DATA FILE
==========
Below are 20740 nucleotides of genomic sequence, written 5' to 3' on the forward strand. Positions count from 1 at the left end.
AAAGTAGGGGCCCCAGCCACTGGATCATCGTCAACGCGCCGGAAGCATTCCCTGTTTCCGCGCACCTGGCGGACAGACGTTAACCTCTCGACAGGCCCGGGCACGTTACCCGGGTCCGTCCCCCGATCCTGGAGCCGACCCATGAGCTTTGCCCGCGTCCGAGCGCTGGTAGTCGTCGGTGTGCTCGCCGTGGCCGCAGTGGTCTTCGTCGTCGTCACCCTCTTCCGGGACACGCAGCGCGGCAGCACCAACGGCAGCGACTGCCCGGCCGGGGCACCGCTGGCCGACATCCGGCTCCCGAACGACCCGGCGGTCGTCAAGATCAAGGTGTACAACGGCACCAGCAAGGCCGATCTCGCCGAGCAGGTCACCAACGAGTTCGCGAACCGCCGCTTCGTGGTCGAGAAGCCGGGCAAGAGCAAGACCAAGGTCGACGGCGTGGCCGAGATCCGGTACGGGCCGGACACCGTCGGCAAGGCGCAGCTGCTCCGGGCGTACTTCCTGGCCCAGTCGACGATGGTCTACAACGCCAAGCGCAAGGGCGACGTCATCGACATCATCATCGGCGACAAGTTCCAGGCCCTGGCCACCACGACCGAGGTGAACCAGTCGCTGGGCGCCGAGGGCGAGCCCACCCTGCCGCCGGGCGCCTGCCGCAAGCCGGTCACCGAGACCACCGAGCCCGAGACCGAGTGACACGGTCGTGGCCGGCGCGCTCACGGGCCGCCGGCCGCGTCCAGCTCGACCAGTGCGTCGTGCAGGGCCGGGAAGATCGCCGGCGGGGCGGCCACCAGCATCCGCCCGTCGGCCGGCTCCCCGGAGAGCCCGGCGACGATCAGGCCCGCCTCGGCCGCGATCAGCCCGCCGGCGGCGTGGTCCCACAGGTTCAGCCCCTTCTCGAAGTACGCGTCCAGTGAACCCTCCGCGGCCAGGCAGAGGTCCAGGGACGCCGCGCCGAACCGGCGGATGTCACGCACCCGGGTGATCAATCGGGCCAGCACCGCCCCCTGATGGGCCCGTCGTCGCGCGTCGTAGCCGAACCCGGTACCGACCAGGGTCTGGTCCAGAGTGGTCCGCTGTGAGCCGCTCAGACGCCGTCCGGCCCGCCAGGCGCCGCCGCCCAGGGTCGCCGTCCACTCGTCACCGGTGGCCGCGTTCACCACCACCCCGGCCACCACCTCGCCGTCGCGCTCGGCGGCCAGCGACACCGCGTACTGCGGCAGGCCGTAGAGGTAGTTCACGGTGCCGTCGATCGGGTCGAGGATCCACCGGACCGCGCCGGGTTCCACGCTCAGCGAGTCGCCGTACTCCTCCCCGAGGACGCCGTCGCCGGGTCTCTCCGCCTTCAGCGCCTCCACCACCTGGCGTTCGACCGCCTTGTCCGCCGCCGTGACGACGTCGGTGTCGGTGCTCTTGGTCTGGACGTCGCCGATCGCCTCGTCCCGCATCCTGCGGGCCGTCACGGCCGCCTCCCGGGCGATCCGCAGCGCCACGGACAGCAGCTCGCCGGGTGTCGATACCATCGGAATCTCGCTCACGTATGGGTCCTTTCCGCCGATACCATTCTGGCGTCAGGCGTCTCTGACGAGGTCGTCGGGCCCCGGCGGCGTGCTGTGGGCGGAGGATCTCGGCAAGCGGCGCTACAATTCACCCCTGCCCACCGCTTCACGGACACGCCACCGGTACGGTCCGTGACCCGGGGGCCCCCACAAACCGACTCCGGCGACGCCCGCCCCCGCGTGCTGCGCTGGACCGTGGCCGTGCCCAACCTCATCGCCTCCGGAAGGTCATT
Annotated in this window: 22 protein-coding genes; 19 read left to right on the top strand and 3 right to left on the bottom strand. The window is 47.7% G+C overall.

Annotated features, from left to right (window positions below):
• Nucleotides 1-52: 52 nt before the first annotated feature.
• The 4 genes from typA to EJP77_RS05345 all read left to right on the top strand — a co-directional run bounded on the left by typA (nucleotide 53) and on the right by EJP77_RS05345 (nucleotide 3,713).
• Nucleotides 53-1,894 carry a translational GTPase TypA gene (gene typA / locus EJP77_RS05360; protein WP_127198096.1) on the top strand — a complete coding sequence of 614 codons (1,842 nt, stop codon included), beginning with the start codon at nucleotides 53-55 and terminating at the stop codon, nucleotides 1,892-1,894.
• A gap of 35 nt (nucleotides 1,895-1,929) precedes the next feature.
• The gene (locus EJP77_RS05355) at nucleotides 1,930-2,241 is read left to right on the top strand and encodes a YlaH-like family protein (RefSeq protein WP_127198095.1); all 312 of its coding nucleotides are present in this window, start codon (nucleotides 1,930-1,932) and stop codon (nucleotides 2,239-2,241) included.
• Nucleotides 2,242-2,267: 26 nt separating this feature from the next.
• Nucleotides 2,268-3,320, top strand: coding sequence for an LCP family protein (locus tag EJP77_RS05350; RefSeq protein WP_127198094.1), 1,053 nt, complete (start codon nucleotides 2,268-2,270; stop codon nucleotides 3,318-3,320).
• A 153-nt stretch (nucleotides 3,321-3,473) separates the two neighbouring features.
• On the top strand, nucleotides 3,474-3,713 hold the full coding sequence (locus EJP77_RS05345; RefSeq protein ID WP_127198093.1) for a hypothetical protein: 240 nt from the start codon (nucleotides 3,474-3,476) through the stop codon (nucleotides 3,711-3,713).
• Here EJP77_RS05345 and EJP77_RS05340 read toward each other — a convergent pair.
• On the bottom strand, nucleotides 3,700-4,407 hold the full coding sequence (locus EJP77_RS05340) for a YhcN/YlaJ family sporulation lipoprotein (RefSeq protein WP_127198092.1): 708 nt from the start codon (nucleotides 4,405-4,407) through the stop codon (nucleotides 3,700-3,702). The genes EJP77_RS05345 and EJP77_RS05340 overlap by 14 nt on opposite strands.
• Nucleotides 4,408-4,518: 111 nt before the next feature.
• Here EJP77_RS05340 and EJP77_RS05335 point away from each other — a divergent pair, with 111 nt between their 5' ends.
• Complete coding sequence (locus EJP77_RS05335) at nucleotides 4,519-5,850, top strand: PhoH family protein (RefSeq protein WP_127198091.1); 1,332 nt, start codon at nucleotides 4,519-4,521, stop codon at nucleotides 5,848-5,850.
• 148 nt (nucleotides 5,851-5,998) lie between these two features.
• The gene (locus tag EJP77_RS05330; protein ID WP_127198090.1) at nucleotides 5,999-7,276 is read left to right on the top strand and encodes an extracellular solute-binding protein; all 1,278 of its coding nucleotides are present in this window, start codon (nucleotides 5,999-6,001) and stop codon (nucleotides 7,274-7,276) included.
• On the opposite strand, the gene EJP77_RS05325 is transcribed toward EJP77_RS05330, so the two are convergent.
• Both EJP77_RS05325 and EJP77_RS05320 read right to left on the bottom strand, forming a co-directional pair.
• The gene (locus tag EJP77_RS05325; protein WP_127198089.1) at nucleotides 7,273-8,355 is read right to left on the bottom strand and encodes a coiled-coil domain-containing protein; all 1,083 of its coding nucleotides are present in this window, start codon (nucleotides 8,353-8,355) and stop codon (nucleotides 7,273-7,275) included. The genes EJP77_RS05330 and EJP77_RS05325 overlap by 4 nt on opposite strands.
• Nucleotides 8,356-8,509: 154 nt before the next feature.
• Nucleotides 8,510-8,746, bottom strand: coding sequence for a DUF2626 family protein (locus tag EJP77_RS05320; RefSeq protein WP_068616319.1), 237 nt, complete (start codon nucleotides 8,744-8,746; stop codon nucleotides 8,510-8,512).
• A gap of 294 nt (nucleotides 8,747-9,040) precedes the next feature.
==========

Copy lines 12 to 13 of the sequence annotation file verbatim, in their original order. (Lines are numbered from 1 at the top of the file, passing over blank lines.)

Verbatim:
• A 153-nt stretch (nucleotides 3,321-3,473) separates the two neighbouring features.
• On the top strand, nucleotides 3,474-3,713 hold the full coding sequence (locus EJP77_RS05345; RefSeq protein ID WP_127198093.1) for a hypothetical protein: 240 nt from the start codon (nucleotides 3,474-3,476) through the stop codon (nucleotides 3,711-3,713).